EPC: the new kid on the block?
by Antonis D. Papagiannidis
The original version for a European Political Community, or EPC, goes back – believe it or not! – to a failure story of the early Fifties in the budding European integration of these times. Back then, the Paris Treaty establishing a European Defense Community (EDC) failed to get ratified by either France or Italy on May 1952; so the saving-face trick was imagined, to go for a sort of “fuite en avant” based on the pre-existing European Coal and Steel Community (ECSC) of 1951 and the stalled EDC with an umbrella European Political Community. At the end of the day, neither did the EPC take off. So, 70 years later, the basic concept for a European Political Community, along with the abbreviation, was retrieved by Emmanuel Macron – and had its debut in Prague, close by the crypt for the Bohemian Crown Jewels of the Prazsky Hrad/Prague Castle, one of the seats of the Holy Roman Emperors, “a place where one meets with distilled history”.
That much for Mitteleuropean connotations. In a more contemporary reading, the EPC managed to raise more questions than it proposed answers to. In no way should the new construct – so goes the EU orthodoxy-based argument – get involved in existing European integration mechanisms. Nor should it get into it the ambition of acquiring the likes of Secretariats, buildings, chambers and the suchlike, lest it got entangled in turf wars with the European Commission, the EU High Representative for Foreign Policy, the EU Presidency, the European Parliaments’ own Standing Committees etc.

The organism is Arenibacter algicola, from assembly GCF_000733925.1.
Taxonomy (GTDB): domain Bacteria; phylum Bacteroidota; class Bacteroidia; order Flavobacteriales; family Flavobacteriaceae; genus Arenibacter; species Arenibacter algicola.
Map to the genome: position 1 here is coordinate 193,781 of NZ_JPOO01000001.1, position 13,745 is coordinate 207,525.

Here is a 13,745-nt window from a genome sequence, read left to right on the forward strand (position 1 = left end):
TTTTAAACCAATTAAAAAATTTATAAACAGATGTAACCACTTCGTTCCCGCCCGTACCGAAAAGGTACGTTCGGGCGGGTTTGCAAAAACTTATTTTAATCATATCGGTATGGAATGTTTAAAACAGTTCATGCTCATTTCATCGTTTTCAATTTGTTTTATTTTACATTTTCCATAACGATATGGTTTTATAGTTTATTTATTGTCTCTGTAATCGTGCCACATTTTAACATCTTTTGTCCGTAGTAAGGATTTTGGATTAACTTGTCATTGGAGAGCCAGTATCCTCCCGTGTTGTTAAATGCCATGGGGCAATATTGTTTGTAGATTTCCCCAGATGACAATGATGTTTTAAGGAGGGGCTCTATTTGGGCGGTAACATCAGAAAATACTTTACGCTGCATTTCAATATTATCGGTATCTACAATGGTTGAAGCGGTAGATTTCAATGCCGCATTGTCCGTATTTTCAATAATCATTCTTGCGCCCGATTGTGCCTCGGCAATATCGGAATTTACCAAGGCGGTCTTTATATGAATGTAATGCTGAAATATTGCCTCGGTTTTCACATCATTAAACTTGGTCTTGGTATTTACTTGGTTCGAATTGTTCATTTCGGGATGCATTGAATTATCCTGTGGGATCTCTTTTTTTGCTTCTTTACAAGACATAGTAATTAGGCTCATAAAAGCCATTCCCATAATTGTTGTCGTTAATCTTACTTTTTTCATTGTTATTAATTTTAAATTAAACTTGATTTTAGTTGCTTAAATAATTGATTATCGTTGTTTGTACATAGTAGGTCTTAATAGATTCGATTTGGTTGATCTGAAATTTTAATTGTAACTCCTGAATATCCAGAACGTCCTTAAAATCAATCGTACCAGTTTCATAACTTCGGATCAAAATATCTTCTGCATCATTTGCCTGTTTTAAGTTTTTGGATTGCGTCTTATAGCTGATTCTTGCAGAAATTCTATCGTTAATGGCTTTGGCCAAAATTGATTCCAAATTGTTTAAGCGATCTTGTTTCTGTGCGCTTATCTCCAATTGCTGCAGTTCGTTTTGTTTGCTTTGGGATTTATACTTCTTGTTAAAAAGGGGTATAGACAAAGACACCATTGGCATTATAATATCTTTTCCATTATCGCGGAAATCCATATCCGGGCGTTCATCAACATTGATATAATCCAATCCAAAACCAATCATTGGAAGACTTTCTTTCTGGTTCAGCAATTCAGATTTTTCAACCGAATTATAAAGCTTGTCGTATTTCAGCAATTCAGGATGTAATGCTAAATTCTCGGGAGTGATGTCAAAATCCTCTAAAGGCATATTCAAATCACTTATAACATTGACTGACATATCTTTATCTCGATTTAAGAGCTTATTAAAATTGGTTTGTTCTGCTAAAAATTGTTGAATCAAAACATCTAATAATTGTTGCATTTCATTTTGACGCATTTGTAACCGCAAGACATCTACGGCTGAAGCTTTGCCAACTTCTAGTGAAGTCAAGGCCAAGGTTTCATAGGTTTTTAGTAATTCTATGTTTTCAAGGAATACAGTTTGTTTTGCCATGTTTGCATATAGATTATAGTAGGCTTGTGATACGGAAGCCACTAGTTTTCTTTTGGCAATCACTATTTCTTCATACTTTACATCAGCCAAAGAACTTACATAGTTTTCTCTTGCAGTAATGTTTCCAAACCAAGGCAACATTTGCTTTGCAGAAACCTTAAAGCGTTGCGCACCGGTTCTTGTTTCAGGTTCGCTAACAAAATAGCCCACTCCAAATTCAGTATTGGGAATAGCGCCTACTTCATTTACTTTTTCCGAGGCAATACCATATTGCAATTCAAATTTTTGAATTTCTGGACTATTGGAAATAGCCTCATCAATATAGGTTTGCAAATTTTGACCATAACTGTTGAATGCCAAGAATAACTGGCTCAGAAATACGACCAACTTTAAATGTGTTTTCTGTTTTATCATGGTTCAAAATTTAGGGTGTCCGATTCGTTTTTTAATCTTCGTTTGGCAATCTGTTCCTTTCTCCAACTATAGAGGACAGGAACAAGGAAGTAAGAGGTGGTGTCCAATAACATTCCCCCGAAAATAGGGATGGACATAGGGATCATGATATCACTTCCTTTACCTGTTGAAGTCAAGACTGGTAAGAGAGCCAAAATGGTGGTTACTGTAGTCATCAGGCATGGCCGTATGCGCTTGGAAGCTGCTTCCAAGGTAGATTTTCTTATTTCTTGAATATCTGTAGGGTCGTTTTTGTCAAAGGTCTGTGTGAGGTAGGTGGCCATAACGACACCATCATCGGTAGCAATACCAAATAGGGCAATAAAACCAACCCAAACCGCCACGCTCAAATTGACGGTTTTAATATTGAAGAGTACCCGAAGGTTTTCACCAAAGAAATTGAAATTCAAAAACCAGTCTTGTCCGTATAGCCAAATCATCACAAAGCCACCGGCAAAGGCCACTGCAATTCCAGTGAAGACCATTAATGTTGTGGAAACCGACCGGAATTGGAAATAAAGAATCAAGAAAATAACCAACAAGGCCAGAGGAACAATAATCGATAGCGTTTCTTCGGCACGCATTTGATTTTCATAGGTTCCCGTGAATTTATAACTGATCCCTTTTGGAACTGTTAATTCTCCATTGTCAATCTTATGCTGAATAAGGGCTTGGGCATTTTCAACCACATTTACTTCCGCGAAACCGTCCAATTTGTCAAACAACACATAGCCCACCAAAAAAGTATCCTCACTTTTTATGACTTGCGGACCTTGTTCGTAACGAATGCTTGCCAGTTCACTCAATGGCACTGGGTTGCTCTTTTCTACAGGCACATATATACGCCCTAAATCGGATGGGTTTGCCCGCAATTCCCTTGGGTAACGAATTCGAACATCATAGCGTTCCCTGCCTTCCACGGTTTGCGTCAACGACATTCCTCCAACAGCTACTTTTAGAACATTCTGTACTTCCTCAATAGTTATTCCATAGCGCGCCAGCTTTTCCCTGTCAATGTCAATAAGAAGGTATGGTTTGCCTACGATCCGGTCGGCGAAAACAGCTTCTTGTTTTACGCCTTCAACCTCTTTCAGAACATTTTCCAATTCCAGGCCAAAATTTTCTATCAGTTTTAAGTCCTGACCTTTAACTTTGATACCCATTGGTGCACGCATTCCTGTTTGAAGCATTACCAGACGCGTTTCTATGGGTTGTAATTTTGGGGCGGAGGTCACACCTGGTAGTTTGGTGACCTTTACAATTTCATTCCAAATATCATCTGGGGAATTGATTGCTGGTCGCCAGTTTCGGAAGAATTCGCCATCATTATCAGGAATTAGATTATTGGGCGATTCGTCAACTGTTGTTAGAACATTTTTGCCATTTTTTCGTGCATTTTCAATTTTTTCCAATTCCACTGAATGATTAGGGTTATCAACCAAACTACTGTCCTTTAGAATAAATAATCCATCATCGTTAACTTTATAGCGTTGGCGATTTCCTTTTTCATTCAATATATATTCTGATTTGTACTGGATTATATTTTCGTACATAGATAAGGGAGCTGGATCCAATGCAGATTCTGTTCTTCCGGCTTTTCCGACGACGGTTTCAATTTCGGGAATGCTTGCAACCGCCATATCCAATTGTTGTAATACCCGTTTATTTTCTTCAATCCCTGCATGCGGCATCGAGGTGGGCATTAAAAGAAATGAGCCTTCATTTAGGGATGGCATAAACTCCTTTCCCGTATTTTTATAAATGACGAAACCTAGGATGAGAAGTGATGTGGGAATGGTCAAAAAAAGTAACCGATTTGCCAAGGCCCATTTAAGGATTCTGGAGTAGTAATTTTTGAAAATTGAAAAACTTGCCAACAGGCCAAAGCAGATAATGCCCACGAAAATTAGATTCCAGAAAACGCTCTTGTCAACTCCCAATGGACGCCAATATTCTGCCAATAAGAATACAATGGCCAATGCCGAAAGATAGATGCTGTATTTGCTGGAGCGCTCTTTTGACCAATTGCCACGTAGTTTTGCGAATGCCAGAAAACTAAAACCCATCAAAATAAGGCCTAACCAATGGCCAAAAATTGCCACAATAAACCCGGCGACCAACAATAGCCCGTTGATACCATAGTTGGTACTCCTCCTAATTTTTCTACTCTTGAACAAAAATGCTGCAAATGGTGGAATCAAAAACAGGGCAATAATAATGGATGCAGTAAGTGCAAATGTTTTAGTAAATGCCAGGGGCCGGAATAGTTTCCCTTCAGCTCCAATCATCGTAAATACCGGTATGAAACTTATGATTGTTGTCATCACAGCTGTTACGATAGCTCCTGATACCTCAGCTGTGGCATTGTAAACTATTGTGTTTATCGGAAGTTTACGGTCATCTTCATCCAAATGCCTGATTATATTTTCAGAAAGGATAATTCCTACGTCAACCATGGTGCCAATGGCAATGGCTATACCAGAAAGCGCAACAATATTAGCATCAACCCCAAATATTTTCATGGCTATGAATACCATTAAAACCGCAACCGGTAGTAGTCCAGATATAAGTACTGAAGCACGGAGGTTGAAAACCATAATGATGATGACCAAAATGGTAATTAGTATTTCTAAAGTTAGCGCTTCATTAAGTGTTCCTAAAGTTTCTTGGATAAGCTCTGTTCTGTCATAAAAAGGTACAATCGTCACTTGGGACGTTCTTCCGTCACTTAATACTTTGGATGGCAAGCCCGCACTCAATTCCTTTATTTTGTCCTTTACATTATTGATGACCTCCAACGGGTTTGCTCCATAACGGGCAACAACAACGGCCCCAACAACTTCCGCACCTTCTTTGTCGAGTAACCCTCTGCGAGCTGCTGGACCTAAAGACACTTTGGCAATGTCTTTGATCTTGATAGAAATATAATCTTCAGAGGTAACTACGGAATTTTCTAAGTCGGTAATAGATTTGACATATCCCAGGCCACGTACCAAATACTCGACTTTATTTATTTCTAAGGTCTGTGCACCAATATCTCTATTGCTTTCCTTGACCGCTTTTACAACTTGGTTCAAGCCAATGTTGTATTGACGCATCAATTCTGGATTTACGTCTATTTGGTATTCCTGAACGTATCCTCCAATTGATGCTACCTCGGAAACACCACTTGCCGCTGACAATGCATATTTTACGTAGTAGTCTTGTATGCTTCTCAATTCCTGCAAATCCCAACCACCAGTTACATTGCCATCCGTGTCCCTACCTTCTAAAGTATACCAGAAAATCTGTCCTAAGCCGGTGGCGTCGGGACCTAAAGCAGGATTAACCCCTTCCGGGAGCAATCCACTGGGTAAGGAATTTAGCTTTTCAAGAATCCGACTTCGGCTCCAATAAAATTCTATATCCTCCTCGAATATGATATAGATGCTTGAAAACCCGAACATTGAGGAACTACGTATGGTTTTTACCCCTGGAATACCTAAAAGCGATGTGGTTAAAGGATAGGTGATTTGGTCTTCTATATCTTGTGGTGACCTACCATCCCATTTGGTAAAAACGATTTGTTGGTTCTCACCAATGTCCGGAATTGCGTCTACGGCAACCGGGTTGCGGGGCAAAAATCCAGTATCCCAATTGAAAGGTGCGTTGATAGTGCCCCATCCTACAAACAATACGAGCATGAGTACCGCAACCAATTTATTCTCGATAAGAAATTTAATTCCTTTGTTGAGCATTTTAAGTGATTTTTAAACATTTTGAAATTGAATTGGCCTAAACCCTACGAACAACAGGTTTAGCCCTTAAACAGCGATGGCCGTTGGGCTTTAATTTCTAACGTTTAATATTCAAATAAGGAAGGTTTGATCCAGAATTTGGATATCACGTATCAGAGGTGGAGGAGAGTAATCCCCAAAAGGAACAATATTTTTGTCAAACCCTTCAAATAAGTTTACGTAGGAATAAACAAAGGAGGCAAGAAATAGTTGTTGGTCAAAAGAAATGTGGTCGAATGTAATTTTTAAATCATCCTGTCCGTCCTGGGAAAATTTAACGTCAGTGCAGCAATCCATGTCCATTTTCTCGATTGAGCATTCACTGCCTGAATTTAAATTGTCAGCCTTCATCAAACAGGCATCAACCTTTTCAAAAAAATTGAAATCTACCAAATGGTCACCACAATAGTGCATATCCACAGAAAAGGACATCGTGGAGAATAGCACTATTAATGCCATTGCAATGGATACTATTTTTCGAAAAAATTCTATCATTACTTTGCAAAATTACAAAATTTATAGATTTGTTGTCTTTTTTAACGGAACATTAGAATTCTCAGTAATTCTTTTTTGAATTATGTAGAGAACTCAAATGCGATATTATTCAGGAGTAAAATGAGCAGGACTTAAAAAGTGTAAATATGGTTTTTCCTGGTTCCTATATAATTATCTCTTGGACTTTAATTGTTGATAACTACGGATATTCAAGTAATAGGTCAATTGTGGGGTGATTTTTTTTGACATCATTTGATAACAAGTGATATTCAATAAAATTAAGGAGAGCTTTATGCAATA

The current-affairs context of the Prague EPC meeting – that is, the ongoing Ukraine conflict – gave the new project’s organisers a convenient , geopolitically important-sounding mission: the EU “27”, along with 17 further countries ranging from the (post-Brexit) UK to awkward ally Turkey, with the Western Balkan countries not to miss and Ukraine (also Moldova and Georgia) held close, used the EPC platform to declare their firm opposition to the Russian invasion. But… was there really any need for such high-profile summitry to make that point, loud and clear?
So, looking back to Prague, one cannot miss a further potential function for EPC: an ongoing, organized get-together of leaders whose countries history has thrown together – General De Gaulle’s “Europe from the Atlantic to the Urals”, with Russia pointedly missing – to keep track of issues and discuss possible days of decompression. “What use is there for such a talking shop?”. Well the very fact that in the EPC kick-off Armenia was there along Azerbaijan, so were also the Western Balkan countries, shows that something may be gained. Even the incident that pitted Turkey’s Recep Tayyip Erdogan and his verbal assault over Greek positions against Greece’s Kyriakos Mitsotakis tit-for-tat reply rectifying the situation – all of which occurred in front of the EPC heads of State or Government – had its usefulness. For leaders to realise the extent of tensions before effective flare-up occurs, such can be the use of careful summitry.
Would the EPC prove “enough” for a Europe wider than the EU”27” to avoid lapsing unwittingly into turmoil? Probably not. But it could evolve into a useful tool – provided some measure of political wisdom is invested. EPC as the new kid on the block has much to learn, but also some to offer.